Intel Presents 'Breakthrough' Transistor
Based on a new materials compound, Intel doesn’t expect the technology to be put into production until between 2015 and 2019. But the technology could “provide significant benefits to end users,” said Rob Willoner, a technology analyst at the Santa Clara, Calif.-based chipmaker.
“The main change from the current transistor is the introduction of a new material,” Willoner said. The new semiconductor compound is called Indium Antimonide (InSb). It has higher electron mobility, enabling transistors to switch faster and use less power than before, he said. Today’s transistors have silicon channels, but these new transistors would have a channel made from InSb. This reduces the channel length to 85nm, the smallest ever, which improves the speed.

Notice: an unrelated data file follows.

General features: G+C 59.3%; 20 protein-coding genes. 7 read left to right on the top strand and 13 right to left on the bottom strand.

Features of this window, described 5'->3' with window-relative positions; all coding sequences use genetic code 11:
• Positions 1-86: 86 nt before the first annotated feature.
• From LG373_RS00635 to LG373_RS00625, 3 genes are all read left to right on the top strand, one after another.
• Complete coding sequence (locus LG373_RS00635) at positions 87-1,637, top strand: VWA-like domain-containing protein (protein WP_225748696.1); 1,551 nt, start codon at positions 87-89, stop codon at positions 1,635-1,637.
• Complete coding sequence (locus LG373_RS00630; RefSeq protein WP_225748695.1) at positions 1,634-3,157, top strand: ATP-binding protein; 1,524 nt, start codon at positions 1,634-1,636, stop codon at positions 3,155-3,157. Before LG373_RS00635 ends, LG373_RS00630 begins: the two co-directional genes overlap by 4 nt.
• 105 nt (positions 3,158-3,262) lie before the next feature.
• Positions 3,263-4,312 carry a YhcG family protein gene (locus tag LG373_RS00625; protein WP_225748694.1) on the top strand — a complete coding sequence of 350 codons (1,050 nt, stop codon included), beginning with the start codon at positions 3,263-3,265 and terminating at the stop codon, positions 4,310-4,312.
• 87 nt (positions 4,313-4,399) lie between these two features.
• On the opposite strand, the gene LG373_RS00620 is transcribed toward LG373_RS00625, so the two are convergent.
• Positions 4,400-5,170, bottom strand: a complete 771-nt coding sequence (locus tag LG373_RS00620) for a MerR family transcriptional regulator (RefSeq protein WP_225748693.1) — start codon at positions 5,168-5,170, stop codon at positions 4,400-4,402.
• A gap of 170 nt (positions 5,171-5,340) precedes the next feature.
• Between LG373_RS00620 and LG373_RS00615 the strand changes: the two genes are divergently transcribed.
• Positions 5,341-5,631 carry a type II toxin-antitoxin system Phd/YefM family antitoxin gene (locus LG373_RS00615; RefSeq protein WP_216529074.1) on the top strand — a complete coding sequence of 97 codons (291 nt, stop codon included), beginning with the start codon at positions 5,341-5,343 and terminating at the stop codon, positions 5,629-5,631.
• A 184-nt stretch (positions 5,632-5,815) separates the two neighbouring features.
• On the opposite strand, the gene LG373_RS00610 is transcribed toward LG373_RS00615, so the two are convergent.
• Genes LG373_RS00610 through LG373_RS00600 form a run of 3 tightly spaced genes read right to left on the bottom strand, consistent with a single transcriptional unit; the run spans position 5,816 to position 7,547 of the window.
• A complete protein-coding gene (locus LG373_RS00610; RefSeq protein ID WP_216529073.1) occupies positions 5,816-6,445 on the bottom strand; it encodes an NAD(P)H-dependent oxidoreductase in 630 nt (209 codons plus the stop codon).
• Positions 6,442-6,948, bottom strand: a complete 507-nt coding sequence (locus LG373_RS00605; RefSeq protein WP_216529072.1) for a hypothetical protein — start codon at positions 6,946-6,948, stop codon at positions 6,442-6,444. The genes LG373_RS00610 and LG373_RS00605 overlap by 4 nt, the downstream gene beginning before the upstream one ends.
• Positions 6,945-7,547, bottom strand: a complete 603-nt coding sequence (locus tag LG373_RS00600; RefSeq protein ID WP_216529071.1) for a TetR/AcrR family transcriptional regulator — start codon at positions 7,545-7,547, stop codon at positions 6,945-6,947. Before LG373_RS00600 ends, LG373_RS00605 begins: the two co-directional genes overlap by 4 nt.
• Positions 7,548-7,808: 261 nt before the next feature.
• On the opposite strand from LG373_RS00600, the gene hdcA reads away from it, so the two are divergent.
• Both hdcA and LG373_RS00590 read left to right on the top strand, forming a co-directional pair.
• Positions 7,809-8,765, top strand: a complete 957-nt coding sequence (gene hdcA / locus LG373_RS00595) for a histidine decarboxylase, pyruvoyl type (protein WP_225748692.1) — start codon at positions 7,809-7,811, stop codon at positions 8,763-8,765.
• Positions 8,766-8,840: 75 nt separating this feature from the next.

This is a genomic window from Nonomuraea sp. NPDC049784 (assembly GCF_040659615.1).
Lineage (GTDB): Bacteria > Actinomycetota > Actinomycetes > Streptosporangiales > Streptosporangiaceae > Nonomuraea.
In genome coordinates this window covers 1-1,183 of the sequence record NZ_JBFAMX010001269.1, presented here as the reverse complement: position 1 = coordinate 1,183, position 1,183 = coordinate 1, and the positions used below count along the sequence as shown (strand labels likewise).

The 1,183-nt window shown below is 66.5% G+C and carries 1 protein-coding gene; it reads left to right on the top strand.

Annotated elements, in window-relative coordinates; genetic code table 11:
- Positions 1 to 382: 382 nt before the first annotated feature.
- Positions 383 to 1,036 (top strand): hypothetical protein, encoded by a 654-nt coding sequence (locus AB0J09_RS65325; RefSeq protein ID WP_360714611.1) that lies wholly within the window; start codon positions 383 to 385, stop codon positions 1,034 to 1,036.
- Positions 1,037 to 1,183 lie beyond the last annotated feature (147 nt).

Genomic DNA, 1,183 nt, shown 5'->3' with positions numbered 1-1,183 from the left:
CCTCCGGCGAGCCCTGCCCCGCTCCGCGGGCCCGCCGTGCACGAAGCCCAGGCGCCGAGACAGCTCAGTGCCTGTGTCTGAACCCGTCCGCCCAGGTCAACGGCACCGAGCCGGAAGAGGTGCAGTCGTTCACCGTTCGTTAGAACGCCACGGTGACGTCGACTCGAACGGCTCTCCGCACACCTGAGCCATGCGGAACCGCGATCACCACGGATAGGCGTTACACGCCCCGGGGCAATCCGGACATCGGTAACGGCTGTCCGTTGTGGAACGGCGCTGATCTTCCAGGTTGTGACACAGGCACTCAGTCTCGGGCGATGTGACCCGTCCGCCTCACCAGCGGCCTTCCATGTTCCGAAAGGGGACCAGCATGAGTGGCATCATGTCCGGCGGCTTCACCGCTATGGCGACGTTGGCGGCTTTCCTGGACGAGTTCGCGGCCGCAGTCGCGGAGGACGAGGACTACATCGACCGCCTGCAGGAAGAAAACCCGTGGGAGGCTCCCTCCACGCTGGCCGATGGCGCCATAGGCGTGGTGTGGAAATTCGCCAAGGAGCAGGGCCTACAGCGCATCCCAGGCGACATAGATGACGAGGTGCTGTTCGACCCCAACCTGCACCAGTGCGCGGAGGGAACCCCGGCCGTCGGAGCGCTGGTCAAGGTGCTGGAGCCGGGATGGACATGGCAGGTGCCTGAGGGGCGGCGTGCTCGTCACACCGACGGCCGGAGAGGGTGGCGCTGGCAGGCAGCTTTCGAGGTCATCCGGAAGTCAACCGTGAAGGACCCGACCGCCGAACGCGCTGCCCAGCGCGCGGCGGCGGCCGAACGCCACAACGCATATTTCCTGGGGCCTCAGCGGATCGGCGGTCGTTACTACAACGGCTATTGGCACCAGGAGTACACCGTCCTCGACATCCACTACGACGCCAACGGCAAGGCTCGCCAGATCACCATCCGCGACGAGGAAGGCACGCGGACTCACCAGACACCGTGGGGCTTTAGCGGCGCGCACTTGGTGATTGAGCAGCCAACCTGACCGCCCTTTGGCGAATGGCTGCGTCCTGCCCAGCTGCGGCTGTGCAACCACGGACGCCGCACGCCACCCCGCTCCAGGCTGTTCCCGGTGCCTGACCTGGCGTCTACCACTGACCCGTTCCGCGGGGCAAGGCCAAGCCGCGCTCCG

InSb is in a class of materials called III-V compound semiconductors which are in use today for a variety of discrete and small scale integrated devices such as radio-frequency amplifiers, microwave devices and semiconductor lasers, Intel said.
Intel is calling the use of this new compound for transistors a breakthrough. So far the material is not economical to use and the wafers are brittle. The prototype that Intel has developed is made entirely from the new compound, but the company is looking to use it with a silicon substrate, according to Willoner. Current research is focusing on this aspect of using the material.
“We have a lot of confidence in our ability to continue Moore’s law, doubling processor density every two years,” he said. “But we are no longer able to simply scale. It’s not that simple at all anymore. We are finding we have to redesign transistors and introduce new materials.”